Long before Harriet Tubman, Josiah Henson helped free slaves

Theodora Aidoo March 07, 2020
Pic Credit: Library of Congress; Schlesinger Library

Josiah Henson helped free over a hundred slaves long before the Underground Railroad and established the first Laborers School for fugitive slaves.

Henson was an author, abolitionist and minister whose story inspired Harriet Beecher Stowe’s novel “Uncle Tom’s Cabin” which came in print on March 20, 1852.

Born into slavery in Port Tobacco Charles County, Maryland around 1789, Henson’s first memory was of his father being whipped, having his ear cut off, and sold off as punishment for striking a white man who had attempted to rape his wife.

Henson never saw his father again and as a child, he endured countless beatings. Although he hadn’t learned to read and write at the time, he was reportedly eloquent and later became a great preacher.

He would later escape from slavery to Upper Canada in 1930 and founded a settlement and laborer’s school for fugitive slaves at Dawn, near Dresden in Kent County, Upper Canada of British Canada.

He defied all odds and returned to the United States many times to lead over a hundred other slaves to freedom. In 1849, he published his autobiography, one of the first slave narratives, according to NPR.

Henson also had a farm, started a gristmill, bred horses, and even built a sawmill for high-quality black lumber that won him a medal at the first World’s Fair in London 10 years later, according to Smithsonian Magazine.

Prior to the Civil War, Henson reportedly traveled between Ontario and Boston preaching. Whilst on one such trip, Henson met abolitionist Samuel Atkins Eliot, a former mayor of Boston and state legislator who later served in the U.S. House of Representatives.

Long before Harriet Tubman, Josiah Henson helped free slaves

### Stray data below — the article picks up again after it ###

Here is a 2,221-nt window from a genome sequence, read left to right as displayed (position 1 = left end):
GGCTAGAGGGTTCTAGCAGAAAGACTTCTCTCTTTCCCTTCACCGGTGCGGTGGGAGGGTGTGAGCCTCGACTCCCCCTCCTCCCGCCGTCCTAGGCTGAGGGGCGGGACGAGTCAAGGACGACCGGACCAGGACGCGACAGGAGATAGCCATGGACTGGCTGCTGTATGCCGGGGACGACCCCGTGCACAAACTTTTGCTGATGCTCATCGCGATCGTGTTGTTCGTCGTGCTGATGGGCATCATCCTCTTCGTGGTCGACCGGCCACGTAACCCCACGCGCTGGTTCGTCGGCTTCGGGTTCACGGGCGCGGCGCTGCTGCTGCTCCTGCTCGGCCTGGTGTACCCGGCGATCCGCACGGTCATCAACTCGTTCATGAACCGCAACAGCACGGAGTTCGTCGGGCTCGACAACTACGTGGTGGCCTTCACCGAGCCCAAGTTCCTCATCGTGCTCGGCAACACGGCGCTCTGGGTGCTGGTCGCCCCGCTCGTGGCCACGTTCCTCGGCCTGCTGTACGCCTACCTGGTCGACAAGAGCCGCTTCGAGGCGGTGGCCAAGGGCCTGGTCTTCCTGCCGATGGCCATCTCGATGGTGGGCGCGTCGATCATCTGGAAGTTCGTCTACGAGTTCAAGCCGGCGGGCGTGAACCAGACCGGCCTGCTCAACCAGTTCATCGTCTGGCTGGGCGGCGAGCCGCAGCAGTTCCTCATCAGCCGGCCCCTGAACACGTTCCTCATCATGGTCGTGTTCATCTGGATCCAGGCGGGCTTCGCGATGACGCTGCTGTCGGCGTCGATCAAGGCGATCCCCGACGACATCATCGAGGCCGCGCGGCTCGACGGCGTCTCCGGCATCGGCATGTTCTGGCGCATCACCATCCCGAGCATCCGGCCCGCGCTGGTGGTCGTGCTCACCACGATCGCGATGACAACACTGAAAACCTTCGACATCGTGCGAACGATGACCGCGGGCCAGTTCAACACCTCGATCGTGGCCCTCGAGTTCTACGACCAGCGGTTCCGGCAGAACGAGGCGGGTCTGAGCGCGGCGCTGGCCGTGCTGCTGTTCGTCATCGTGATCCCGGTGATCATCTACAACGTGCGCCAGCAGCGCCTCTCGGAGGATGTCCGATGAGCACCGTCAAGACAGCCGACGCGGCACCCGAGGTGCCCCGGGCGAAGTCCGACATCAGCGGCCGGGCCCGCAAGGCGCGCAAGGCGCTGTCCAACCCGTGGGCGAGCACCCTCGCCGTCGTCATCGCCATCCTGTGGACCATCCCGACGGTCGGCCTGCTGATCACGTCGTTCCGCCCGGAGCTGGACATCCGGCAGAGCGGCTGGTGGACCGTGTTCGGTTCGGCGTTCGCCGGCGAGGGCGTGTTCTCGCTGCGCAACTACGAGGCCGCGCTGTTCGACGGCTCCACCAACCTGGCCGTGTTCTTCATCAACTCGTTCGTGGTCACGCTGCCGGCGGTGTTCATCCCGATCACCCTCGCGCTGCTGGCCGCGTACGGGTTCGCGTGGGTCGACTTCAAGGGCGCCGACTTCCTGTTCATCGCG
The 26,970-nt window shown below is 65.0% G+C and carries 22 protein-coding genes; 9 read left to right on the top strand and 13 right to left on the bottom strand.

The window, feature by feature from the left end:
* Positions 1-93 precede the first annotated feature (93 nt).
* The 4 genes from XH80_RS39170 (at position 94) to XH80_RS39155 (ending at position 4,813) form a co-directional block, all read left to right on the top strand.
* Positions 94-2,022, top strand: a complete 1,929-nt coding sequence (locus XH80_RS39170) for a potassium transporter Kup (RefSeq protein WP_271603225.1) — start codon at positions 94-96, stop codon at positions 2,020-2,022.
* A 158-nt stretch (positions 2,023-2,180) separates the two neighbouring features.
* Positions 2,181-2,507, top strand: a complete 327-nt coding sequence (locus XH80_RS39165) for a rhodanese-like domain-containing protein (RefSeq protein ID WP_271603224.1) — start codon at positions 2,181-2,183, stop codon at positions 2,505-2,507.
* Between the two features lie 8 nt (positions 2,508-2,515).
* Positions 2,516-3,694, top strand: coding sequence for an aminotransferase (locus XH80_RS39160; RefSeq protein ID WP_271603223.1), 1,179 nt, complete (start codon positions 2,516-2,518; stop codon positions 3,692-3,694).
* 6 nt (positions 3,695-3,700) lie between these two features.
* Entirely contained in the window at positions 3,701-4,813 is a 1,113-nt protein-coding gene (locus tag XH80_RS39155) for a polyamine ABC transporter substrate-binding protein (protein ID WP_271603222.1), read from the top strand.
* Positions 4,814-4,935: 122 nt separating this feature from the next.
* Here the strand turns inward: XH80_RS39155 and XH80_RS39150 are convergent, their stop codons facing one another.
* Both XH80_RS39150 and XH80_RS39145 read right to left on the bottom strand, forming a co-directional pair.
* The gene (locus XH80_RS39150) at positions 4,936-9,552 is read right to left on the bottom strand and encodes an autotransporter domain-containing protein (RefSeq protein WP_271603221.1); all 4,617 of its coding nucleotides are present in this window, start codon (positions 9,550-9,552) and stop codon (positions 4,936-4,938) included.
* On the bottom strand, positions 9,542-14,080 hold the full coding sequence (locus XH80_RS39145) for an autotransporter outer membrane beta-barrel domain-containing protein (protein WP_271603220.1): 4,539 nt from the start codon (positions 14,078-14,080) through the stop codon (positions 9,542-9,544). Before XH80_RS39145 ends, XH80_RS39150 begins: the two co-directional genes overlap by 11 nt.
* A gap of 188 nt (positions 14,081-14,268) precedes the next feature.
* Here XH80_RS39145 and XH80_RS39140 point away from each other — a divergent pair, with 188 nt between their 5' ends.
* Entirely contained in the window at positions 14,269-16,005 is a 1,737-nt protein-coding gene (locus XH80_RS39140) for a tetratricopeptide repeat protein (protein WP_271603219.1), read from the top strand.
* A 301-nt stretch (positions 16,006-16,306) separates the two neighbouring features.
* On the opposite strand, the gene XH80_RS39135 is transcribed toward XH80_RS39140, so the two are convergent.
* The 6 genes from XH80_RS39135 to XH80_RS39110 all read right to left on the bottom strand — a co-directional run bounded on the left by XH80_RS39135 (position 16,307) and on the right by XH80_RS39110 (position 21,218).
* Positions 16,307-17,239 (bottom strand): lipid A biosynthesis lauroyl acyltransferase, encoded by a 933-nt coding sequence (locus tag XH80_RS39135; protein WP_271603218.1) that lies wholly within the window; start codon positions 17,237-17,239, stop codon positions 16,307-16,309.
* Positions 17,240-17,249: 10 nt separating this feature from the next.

Eliot offered to pen Henson’s story as a memoir. In 1848, “The Life of Josiah Henson, Formerly a Slave” was published in early 1849.

The following year, Henson met Mrs. Harriet Beecher Stowe who became really interested in his story as he narrated detailed peculiarities of his experience and that of other slaves.

By March 1851, Stowe wrote to Gamaliel Bailey, the editor, and publisher of ‘The National Era’, a Washington antislavery paper, and offered him Henson’s story titled “Uncle Tom’s Cabin”.

Uncle Tom’s Cabin debuted on June 5, 1851, and it ran in 41 weekly installments for 10 months. The story caught the capital city’s attention and the paper’s subscriber base grew by 26 percent with an estimated 50,000 people reading the story.

This development urged John P. Jewett and Company to publish it as a novel in two volumes of 312 pages each. Stowe’s goal as specified in the first edition’s preface was “to awaken sympathy and feeling for the African race”.

“When this novel of Mrs. Stowe came out, it shook the foundations of this world… It shook the Americans out of their shoes and of their shirts. It left some of them on the sandbar barefooted and scratching their heads, so they came to the conclusion that the whole thing was a fabrication,” Henson reportedly wrote.

The cabin where Henson lived is now known as Bethesda, Md. and has been sold to the Maryland National Capital Parks and Planning Commission.

Last Edited by:Kent Mensah Updated: March 7, 2020


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